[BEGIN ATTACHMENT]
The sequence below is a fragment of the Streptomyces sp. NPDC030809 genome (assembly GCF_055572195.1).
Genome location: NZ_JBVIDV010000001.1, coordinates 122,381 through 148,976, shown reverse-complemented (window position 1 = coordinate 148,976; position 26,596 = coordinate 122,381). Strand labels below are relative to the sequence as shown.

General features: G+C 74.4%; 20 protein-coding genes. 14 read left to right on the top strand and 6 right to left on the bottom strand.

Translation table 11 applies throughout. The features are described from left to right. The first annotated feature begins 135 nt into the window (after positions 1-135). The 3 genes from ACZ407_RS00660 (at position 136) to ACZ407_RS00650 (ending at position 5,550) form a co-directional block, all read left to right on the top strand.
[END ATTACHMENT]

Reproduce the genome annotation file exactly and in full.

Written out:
The sequence below is a fragment of the Streptomyces sp. NPDC030809 genome (assembly GCF_055572195.1).
Genome location: NZ_JBVIDV010000001.1, coordinates 122,381 through 148,976, shown reverse-complemented (window position 1 = coordinate 148,976; position 26,596 = coordinate 122,381). Strand labels below are relative to the sequence as shown.

General features: G+C 74.4%; 20 protein-coding genes. 14 read left to right on the top strand and 6 right to left on the bottom strand.

Translation table 11 applies throughout. The features are described from left to right. The first annotated feature begins 135 nt into the window (after positions 1-135). The 3 genes from ACZ407_RS00660 (at position 136) to ACZ407_RS00650 (ending at position 5,550) form a co-directional block, all read left to right on the top strand.